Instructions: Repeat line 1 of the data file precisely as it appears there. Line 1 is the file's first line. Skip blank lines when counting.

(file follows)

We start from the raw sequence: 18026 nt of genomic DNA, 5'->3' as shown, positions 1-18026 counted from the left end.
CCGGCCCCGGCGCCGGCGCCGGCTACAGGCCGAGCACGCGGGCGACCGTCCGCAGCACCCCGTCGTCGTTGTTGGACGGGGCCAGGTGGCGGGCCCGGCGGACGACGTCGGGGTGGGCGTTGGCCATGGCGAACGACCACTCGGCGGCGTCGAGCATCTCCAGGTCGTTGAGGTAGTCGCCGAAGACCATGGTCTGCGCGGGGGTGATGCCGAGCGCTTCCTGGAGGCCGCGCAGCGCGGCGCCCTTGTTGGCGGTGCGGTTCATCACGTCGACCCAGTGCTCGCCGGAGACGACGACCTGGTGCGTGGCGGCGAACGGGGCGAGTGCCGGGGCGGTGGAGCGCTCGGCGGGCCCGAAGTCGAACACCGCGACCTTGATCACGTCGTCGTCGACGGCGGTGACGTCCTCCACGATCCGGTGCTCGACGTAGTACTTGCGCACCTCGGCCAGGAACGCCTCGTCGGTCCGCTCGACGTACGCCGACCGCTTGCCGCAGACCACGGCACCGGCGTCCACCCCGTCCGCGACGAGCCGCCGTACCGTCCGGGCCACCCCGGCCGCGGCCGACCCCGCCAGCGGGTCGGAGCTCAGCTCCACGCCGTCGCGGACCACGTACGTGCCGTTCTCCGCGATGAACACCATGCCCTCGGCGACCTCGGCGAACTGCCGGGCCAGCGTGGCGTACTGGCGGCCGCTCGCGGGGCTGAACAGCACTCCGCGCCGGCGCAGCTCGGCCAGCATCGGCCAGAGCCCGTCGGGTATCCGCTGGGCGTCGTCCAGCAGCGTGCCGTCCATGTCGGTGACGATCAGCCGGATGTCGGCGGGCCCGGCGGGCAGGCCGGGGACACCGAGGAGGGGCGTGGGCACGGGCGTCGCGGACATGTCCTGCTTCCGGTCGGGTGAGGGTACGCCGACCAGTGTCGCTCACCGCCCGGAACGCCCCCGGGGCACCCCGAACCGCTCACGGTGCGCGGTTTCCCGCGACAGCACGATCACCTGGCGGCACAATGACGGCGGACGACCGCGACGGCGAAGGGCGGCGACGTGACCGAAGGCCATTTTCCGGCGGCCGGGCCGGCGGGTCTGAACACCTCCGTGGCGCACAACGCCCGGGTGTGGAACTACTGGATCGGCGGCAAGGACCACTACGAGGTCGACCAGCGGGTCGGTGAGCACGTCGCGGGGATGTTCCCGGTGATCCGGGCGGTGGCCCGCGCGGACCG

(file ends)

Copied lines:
We start from the raw sequence: 18026 nt of genomic DNA, 5'->3' as shown, positions 1-18026 counted from the left end.